India on the path of a sustainable agri-food system and SDGs

During the virtually held ministerial roundtable at the UN Food systems Summit, Minister Shrimati Shobha Karandlaje discussed India’s efforts in achieving sustainable agri-food systems.

July 28, 2021

The summit on ‘Transforming Food Systems For Achieving the SDGs: Rising to the Challenge was held on July 27, 2021.

Shrimati Karandlaje stressed on the major role of agriculture in the growth of developing nations and a sustainable future for the planet.

India has been taking various measures to build diversity among crops along with various techniques in irrigation and harvest to ensure maximum productivity sustainably.

Additionally, it has also taken steps to ensure the provision of income support to farmers, increase rural incomes and deal with the issue of malnutrition.

Karnataka’s Minister of State for Agriculture Smt Shobha Karandlaje highlighted the various measures taken by India to revamp the agri-food systems to achieve sustainability and reach the 2030 Sustainable Development Goals (SDGs) at  a virtual ministerial roundtable of the UN Food Systems Summit on ‘Transforming Food Systems for Achieving the SDGs: Rising to the Challenge’ on Tuesday. She also mentioned the country’s efforts to be mindful of the issues faced by farmers and take proactive measures such as ensuring the provision of income support to farmers, boosting rural incomes, and finding solutions to deal with under-nourishment and malnutrition in the country.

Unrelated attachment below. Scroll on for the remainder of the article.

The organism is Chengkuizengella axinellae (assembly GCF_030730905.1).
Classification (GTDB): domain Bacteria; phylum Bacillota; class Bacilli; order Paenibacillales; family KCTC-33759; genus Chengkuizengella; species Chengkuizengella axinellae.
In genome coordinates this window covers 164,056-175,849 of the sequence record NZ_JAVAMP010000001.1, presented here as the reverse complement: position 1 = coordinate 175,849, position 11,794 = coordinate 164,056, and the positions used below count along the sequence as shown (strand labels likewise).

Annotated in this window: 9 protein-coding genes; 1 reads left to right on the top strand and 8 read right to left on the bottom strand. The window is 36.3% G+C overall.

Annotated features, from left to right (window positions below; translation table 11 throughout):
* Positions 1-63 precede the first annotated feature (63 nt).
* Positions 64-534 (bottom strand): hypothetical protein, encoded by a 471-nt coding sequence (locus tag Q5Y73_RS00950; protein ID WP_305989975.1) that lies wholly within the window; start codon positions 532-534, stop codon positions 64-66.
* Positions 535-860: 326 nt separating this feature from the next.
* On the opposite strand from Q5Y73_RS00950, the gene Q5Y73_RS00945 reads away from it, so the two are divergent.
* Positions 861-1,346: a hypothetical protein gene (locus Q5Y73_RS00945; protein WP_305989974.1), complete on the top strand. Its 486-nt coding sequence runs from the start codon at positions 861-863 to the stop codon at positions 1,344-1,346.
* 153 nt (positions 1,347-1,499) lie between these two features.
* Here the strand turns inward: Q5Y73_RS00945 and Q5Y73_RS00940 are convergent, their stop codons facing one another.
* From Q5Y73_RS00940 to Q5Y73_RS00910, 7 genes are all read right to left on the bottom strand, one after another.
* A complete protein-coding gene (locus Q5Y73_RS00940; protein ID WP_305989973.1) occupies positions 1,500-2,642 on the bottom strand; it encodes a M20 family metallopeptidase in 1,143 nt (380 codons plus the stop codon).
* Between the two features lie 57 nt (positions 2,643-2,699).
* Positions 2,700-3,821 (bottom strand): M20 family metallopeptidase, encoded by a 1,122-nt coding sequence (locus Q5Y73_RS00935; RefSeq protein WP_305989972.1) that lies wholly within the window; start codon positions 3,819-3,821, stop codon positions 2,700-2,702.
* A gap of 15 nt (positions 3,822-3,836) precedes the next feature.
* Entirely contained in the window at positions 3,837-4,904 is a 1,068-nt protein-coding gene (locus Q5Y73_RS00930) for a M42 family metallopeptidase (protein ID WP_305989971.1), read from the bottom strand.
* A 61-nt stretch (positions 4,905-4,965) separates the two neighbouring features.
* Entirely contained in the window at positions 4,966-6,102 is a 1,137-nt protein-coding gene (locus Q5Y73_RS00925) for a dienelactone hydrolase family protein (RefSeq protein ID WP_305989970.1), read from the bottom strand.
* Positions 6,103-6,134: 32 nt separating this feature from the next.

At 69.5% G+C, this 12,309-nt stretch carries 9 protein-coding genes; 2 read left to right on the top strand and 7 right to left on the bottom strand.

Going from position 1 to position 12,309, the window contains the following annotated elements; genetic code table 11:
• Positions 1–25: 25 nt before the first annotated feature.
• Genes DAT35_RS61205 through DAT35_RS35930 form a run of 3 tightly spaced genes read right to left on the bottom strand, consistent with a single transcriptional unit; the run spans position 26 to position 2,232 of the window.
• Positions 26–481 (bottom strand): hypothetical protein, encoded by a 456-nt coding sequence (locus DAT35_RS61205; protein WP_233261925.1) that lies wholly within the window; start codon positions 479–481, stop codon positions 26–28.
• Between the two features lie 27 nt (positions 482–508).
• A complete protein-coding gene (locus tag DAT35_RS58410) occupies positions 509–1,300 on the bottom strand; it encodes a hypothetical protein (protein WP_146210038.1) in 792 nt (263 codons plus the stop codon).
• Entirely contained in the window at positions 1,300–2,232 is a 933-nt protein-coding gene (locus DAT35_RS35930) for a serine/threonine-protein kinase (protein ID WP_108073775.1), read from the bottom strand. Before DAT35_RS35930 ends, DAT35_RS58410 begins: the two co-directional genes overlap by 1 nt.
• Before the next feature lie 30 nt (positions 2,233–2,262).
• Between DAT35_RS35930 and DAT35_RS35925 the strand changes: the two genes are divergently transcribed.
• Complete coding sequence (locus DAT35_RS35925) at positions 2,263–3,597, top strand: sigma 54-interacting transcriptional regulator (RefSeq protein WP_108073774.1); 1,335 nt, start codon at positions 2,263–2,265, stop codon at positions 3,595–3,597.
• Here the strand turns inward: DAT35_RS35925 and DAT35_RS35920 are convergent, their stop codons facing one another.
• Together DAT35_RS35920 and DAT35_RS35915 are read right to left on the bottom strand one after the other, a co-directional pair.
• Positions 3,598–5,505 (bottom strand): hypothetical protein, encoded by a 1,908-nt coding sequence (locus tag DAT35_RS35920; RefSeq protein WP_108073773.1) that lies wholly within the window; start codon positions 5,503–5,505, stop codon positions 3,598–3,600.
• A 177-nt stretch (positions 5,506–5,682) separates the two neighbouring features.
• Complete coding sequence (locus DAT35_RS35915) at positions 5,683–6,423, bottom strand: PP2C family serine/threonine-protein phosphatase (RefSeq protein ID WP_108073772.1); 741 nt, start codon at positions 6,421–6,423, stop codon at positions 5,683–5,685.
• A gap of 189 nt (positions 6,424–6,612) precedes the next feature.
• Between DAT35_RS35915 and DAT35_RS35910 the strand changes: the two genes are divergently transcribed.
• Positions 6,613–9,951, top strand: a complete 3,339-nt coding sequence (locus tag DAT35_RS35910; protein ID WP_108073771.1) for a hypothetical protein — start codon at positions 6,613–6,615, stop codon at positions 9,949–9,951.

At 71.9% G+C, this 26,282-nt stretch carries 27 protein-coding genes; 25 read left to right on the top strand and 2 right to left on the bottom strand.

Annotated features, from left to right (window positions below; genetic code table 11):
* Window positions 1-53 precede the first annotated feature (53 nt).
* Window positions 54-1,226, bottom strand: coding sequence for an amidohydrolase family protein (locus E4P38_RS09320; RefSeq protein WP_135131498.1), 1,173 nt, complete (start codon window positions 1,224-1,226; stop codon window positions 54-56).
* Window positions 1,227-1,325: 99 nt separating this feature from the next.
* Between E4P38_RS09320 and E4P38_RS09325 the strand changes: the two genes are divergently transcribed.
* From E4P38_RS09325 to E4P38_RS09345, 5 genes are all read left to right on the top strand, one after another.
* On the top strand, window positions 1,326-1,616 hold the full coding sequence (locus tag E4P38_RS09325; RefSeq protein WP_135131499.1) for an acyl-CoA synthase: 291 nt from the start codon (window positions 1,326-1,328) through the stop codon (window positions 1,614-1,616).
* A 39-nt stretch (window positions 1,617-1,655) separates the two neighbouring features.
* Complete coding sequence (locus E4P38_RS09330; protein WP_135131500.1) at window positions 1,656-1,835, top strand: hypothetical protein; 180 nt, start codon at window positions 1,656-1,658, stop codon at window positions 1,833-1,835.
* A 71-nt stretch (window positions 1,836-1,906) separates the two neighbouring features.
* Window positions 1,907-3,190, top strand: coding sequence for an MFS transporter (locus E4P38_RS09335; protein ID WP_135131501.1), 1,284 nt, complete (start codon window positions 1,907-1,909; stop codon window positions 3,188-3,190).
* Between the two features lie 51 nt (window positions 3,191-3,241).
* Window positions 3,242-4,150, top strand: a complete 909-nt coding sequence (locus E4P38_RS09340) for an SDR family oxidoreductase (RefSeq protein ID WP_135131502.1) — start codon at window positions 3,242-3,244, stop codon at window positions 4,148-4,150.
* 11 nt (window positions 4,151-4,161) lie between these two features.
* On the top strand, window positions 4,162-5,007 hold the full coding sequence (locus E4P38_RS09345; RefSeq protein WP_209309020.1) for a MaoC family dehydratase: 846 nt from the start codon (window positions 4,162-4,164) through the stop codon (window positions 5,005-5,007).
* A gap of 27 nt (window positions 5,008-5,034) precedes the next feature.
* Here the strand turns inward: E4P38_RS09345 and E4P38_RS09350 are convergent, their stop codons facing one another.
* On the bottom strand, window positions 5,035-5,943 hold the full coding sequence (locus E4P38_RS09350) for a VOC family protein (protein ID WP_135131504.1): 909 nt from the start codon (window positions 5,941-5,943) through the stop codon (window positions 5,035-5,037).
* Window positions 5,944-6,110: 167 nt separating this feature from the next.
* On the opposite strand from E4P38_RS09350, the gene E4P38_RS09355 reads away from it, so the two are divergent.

Emphasising  on agriculture’s role in the socio-economic transformation of developing countries, Shrimati Karandlaje spoke about India’s focus on enhancing productivity, for a robust post-harvest management and a unified national market to benefit both farmers and buyers. She also mentioned the country’s zealous reforms in doubling the farmers’ income in the near future and the numerous interventions in recent times, prompting the sector’s exceptional performance with the production exceeding earlier records, notwithstanding the crisis brought by the COVID-19 pandemic.

Aiming to create farm gate and agriculture marketing infrastructure in rural areas through interest subventions and credit guarantee to entrepreneurs to reduce post-harvest losses, India has created an Agriculture Infrastructure Fund amounting to $USD 14 billion. A scheme to enable the formation and development of Farmer Producers Organisations to aid small and marginal farmers has also been created. Under the PM KISAN Scheme, a total of $USD 18 billion was allocated to 110 million farmers. Through the National Rural Employment Guarantee Scheme, the constitutional right of every rural household to voluntarily work for 100 days a year is enabled. A micro-irrigation fund amounting to $USD 672 million was allocated towards a scheme to enhance efficient water use through micro-irrigation technologies. 

To further the goal of sustainable productivity, food security and soil health, India is diligently endorsing organic farming. 262 abiotic stress-tolerant varieties of various crops have been developed so far in this regard. With the aim of creating a more competitive business environment where investments enable a faster evolution into a green economy, the government has been working towards boosting the diversification of crops, particularly in food-grain based systems. At present, India has a major potential to drive the global shift towards a green economy, with several global processes in 2021, particularly the October UN Convention on Biodiversity Conference of Parties (CoP), Kumming, China. Given its proficiency in structured knowledge acquisition and sharing between the farmers and users, unravelling opportunities and solutions to simultaneously meet sustainability goals to revamp agriculture through agro-ecology, natural farming and agroforestry, the country exhibits the capacity to become the entrepreneurial excellence hub in sustainable agriculture.